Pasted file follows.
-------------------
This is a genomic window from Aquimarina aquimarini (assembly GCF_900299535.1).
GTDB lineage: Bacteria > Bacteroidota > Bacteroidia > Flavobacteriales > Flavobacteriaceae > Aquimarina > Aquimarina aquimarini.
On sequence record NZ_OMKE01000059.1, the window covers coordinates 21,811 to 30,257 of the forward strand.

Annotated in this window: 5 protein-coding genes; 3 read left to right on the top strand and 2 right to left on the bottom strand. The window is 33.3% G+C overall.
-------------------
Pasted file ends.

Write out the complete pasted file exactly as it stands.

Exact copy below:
This is a genomic window from Aquimarina aquimarini (assembly GCF_900299535.1).
GTDB lineage: Bacteria > Bacteroidota > Bacteroidia > Flavobacteriales > Flavobacteriaceae > Aquimarina > Aquimarina aquimarini.
On sequence record NZ_OMKE01000059.1, the window covers coordinates 21,811 to 30,257 of the forward strand.

Annotated in this window: 5 protein-coding genes; 3 read left to right on the top strand and 2 right to left on the bottom strand. The window is 33.3% G+C overall.